AnyBody: We present the results for walking in the presentation. Overall strong to excellent agreement was found based on Pearson correlation coefficients, while RMS differences range from 7% to 34% with respect to the magnitude of the respective GRF&M component. Depending on the requirements of your application this may impact your analysis, but among other ambulatory solutions it provides you with motion freedom and promising accuracy. Whether that is acceptable highly depends on the parameters you are looking into. For instance, overall the method should perform better in tracking relative changes in kinetics with respect to a subject’s baseline rather than absolute values of the variables.A paper that validates the GRF&M prediction method in various sports-related movements was published by Skals et al. 2017. We anticipate that the performance of the GRF&M prediction will be similar if Xsens MVN input is used for such movements, given the findings of the study using Xsens input for gait analysis.In addition to that paper, there is this study by Eltoukhy et al. which uses ground reaction force prediction with Parkinson’s patients.
|Do you have different models for non standard bodies (fat, slim, long legs, short legs, long arms, etc.?||
Xsens: In MVN you can scale the biomechanical model to the body dimensions of your subject, related to total body height, arm span, hip width/height and a few more, all assuming symmetrical conditions. More realistic scaling can be done in AnyBody.
AnyBody: You can also customize the human body model used by the AnyBody Modeling System. There are many readymade scaling laws, which scale the models according to size (e.g., short legs, long arms etc.) and distribute masses according to body fat percentage. You can also define your own customized scaling laws, if you’d like to deviate from the default laws. A full list of such scaling laws can be found here.
|Is there any difference in the AnyBody model used in the study presented by Angelos to the Anybody model released today, that was mentioned by Ananth?||
AnyBody: The model presented by Angelos in the webcast and the demo model being released in the new AnyBody v7.1 are essentially based on the same simulation principles and workflow. There are however some minor differences. For example, both models are based on different datasets. Therefore, they may also differ in the ground reaction force prediction settings, which include the floor level, friction coefficient etc. More on the GRF prediction settings here.
|We are currently having problems with running the kinematics analysis, due to virtual markers on the two foot segments obstructing each other as these segments seems to travel through each other during the movement. Could this be due to errors in the Xsens MVN Link calibration?||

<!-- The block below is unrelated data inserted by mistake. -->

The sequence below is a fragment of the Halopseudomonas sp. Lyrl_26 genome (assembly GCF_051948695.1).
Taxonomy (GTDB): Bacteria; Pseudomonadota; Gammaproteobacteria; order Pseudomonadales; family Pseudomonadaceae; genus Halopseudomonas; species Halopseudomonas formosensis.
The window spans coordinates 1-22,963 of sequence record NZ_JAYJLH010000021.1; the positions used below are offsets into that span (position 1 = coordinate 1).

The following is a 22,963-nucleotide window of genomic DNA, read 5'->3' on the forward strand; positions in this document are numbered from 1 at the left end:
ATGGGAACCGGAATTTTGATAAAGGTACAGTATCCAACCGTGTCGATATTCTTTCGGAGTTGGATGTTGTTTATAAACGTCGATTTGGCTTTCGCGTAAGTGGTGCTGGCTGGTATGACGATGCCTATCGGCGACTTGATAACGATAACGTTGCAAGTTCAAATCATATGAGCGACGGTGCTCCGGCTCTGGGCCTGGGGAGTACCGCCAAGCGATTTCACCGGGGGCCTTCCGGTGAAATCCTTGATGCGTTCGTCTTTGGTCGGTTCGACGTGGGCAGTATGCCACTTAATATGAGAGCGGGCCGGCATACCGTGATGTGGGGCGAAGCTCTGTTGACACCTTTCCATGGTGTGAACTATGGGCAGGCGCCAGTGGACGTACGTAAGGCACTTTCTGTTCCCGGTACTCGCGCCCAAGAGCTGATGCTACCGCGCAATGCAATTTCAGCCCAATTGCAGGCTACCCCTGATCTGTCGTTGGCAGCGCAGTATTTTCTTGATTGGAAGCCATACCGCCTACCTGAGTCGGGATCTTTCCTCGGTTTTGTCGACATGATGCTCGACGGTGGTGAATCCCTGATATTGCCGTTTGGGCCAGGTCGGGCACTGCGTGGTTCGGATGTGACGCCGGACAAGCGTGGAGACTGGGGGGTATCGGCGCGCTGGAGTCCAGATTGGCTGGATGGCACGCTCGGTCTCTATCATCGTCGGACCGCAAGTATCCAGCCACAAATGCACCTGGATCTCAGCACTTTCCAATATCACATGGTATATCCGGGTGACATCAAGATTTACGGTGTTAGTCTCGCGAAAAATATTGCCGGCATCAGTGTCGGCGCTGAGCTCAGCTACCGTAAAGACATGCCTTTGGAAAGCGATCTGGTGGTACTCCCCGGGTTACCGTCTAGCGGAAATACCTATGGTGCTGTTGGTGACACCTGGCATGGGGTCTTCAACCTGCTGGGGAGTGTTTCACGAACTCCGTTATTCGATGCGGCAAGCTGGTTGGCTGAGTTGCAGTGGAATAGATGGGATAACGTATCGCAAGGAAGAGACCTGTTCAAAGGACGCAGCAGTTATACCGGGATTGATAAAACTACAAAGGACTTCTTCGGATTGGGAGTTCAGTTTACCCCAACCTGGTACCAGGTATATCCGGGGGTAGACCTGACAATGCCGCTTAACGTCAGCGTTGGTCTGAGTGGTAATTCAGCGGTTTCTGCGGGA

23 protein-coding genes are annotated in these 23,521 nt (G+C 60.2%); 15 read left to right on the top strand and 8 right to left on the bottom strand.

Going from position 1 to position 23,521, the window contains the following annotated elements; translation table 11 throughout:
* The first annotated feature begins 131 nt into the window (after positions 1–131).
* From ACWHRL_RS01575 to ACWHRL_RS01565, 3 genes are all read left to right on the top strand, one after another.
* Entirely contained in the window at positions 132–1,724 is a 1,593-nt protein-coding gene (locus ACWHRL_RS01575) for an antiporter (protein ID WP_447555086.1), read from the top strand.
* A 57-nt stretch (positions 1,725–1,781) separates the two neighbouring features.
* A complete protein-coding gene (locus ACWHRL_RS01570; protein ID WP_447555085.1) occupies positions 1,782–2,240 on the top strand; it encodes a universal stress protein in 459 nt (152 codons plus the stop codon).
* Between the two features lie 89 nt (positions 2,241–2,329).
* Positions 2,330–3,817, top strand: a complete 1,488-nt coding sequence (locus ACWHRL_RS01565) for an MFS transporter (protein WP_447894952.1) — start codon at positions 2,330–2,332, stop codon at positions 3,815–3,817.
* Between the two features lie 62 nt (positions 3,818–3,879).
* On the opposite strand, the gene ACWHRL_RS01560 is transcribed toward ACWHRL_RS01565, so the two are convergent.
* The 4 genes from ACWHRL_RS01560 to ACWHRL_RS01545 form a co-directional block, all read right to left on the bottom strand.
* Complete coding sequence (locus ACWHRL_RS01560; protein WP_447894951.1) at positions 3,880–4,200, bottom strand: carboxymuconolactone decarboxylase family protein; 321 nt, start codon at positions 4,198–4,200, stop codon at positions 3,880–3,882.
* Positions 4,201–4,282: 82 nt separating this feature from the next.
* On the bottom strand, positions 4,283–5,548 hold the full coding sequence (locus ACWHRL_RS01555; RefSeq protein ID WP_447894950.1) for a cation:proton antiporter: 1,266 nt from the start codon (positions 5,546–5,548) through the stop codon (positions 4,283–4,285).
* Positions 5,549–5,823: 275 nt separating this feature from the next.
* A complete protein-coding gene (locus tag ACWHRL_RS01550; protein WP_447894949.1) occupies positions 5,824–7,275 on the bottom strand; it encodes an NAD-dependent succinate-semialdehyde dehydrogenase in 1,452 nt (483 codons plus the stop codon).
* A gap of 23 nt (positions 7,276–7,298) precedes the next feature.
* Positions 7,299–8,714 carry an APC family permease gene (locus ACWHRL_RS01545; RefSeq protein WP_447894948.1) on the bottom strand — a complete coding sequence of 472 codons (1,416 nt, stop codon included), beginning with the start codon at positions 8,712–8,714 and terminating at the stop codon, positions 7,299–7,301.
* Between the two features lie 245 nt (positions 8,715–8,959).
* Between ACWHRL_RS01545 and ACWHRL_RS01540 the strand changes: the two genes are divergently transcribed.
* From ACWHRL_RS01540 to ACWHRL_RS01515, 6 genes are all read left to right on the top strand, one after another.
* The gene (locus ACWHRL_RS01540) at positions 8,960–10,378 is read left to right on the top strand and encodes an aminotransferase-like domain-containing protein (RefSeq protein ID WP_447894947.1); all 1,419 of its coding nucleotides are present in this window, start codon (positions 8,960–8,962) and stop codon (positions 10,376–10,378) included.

Xsens: When setting up the Xsens MVN system (either MVN Link or MVN Awinda), it is important to pay very good attention to the body posture of your subject, especially during the Npose/Tpose. Any deviations from the assumed posture during the static part of the calibration will result in an offset in the data. Please see the tutorial video on tutorial.xsens.com about how to perform an Npose(or Tpose) + Walk calibration for more information on how to accurately calibrate. After calibration, remember to walk around for 20 seconds for a filter warm up and to feed some additional motion data into the system so that it will give you accurate and consistent data.
AnyBody: With the very latest version of the Xsens MVN, the position of the 2 markers placed on the AnyBody model’s feet (Medial and lateral toes) need to be changed a little. We are currently testing the demo model with these new settings and will release them soon. If you are using a BVH file generated from the latest MVN version, this change could affect the values of your ankle angles. I of course cannot say for sure if this is the cause of your issue. If you reckon that it is, please move the model (red) markers on the feet a couple of centimeters vertically upwards so that it’s closer to the plane forming the base of the foot.
|Is there any link between Catia and Anybody instead of solidworks ?||
AnyBody: There isn’t a one-click solution for Catia-AnyBody like we have for Solidworks. You can however export individual Catia parts as STL files and read them into AnyBody. The advantage of the AnyBody Exporter for SOLIDWORKS is that it doesn’t just read in individual parts but automatically interprets the entire assembled mechanism in the AnyBody format. With individual STL parts imported from CATIA, you can manually construct joints & assembly constraints in AnyBody.